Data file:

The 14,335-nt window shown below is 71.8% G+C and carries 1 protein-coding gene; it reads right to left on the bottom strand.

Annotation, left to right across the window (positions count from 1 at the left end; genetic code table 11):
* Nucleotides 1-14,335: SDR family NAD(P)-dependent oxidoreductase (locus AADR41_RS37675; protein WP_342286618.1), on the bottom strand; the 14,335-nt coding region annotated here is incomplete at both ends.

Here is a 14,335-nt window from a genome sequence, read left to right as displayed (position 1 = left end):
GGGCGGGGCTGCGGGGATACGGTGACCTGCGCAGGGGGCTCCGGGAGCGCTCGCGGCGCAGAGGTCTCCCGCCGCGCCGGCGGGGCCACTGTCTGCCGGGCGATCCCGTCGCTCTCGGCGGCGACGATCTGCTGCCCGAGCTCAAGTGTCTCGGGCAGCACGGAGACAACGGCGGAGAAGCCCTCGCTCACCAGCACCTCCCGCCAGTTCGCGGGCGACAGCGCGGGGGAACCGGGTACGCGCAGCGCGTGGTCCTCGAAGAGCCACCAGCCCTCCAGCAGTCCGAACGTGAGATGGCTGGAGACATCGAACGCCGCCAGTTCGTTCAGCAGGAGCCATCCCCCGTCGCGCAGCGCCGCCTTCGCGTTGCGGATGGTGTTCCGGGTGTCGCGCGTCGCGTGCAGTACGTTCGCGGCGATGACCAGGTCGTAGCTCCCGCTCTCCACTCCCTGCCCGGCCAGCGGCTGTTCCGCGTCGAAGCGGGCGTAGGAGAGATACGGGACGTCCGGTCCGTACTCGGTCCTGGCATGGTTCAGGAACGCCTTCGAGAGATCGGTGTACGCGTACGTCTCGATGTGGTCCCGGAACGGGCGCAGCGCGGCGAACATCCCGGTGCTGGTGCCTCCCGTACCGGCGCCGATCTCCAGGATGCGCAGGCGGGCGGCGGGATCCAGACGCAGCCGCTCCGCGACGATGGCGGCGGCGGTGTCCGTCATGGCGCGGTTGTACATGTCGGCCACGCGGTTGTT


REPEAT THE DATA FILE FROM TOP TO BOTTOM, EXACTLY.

The 14,335-nt window shown below is 71.8% G+C and carries 1 protein-coding gene; it reads right to left on the bottom strand.

Annotation, left to right across the window (positions count from 1 at the left end; genetic code table 11):
* Nucleotides 1-14,335: SDR family NAD(P)-dependent oxidoreductase (locus AADR41_RS37675; protein WP_342286618.1), on the bottom strand; the 14,335-nt coding region annotated here is incomplete at both ends.

Here is a 14,335-nt window from a genome sequence, read left to right as displayed (position 1 = left end):
GGGCGGGGCTGCGGGGATACGGTGACCTGCGCAGGGGGCTCCGGGAGCGCTCGCGGCGCAGAGGTCTCCCGCCGCGCCGGCGGGGCCACTGTCTGCCGGGCGATCCCGTCGCTCTCGGCGGCGACGATCTGCTGCCCGAGCTCAAGTGTCTCGGGCAGCACGGAGACAACGGCGGAGAAGCCCTCGCTCACCAGCACCTCCCGCCAGTTCGCGGGCGACAGCGCGGGGGAACCGGGTACGCGCAGCGCGTGGTCCTCGAAGAGCCACCAGCCCTCCAGCAGTCCGAACGTGAGATGGCTGGAGACATCGAACGCCGCCAGTTCGTTCAGCAGGAGCCATCCCCCGTCGCGCAGCGCCGCCTTCGCGTTGCGGATGGTGTTCCGGGTGTCGCGCGTCGCGTGCAGTACGTTCGCGGCGATGACCAGGTCGTAGCTCCCGCTCTCCACTCCCTGCCCGGCCAGCGGCTGTTCCGCGTCGAAGCGGGCGTAGGAGAGATACGGGACGTCCGGTCCGTACTCGGTCCTGGCATGGTTCAGGAACGCCTTCGAGAGATCGGTGTACGCGTACGTCTCGATGTGGTCCCGGAACGGGCGCAGCGCGGCGAACATCCCGGTGCTGGTGCCTCCCGTACCGGCGCCGATCTCCAGGATGCGCAGGCGGGCGGCGGGATCCAGACGCAGCCGCTCCGCGACGATGGCGGCGGCGGTGTCCGTCATGGCGCGGTTGTACATGTCGGCCACGCGGTTGTT